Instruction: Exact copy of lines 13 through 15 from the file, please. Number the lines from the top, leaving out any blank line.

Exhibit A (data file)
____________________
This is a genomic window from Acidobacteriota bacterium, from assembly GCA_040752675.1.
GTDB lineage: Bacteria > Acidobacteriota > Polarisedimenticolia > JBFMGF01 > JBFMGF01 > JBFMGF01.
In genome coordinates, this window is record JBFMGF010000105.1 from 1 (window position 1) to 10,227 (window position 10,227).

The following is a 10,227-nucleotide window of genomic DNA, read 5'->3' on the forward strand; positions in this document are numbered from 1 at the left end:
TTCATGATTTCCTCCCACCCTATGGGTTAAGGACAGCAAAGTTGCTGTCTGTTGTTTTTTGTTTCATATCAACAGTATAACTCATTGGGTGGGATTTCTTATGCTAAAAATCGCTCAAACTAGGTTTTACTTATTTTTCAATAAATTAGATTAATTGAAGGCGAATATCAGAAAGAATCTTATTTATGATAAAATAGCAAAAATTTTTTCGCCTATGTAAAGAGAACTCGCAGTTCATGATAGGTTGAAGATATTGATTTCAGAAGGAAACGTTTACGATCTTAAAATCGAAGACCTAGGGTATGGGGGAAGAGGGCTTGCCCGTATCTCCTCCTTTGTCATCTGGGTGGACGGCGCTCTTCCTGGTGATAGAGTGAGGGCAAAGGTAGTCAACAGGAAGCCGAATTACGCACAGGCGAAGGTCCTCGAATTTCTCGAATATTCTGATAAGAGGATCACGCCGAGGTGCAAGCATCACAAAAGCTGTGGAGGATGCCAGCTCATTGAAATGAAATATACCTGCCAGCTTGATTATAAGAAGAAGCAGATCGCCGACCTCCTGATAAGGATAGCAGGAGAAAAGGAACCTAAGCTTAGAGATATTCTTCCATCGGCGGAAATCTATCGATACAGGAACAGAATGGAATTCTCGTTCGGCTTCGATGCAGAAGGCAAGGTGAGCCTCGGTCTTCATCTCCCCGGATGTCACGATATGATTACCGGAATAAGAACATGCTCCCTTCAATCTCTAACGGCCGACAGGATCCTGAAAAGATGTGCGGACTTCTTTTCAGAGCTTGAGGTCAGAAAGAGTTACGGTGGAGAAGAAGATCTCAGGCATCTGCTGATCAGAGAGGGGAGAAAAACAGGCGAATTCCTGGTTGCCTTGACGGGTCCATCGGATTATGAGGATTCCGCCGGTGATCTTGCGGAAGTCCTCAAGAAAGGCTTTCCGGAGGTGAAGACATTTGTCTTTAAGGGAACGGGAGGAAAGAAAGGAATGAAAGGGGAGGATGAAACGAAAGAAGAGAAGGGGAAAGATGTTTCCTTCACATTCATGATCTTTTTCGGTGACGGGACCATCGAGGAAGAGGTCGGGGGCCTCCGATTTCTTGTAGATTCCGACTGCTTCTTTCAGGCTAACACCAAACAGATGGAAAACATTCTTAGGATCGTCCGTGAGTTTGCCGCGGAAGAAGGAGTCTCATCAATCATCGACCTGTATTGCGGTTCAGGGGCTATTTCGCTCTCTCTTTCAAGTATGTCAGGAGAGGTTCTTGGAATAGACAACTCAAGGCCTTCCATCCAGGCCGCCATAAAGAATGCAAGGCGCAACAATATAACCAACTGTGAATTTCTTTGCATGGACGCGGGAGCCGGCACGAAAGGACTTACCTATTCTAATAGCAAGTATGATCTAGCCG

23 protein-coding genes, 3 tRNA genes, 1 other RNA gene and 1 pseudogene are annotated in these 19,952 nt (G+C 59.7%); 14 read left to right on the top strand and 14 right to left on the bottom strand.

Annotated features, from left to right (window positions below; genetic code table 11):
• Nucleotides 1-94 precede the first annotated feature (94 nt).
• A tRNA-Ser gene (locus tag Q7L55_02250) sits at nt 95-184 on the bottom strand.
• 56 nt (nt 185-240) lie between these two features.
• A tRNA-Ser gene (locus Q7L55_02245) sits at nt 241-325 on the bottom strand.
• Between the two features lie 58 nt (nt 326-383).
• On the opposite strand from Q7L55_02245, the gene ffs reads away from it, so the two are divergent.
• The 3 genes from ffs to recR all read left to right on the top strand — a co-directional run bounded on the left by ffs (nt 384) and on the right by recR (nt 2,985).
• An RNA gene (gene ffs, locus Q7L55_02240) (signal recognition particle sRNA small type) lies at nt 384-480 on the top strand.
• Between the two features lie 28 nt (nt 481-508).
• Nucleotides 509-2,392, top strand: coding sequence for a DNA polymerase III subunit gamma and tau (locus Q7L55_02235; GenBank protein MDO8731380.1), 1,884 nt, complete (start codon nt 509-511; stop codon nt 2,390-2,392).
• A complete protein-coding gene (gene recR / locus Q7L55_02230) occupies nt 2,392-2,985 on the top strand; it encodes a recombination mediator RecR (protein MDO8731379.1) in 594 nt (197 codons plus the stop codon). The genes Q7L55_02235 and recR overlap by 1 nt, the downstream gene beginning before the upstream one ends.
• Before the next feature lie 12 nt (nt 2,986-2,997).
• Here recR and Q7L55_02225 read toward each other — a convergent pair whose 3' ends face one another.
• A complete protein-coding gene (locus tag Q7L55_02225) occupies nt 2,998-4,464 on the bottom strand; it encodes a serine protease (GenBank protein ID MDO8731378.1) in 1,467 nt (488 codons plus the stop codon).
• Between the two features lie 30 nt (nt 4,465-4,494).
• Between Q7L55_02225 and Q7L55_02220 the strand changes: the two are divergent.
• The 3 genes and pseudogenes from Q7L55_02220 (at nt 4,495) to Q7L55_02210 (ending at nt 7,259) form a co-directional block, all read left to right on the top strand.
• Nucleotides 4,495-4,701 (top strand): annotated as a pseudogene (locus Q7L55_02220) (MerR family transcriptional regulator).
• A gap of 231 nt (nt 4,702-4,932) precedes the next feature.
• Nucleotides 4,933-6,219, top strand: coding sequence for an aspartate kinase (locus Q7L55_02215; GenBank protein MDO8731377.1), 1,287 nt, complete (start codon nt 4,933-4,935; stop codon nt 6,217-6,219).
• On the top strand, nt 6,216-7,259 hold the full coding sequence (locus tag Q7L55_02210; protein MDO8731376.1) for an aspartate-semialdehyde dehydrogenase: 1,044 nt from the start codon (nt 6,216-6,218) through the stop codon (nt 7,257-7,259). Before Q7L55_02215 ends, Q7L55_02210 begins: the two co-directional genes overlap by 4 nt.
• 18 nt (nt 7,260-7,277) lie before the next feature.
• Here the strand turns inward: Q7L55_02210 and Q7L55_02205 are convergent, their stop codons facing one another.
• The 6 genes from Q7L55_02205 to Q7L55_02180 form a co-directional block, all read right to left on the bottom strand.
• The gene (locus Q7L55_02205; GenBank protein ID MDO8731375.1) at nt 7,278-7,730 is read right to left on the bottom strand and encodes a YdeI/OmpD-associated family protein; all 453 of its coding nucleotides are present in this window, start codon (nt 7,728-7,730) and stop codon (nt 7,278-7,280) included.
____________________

• On the opposite strand from Q7L55_02245, the gene ffs reads away from it, so the two are divergent.
• The 3 genes from ffs to recR all read left to right on the top strand — a co-directional run bounded on the left by ffs (nt 384) and on the right by recR (nt 2,985).
• An RNA gene (gene ffs, locus Q7L55_02240) (signal recognition particle sRNA small type) lies at nt 384-480 on the top strand.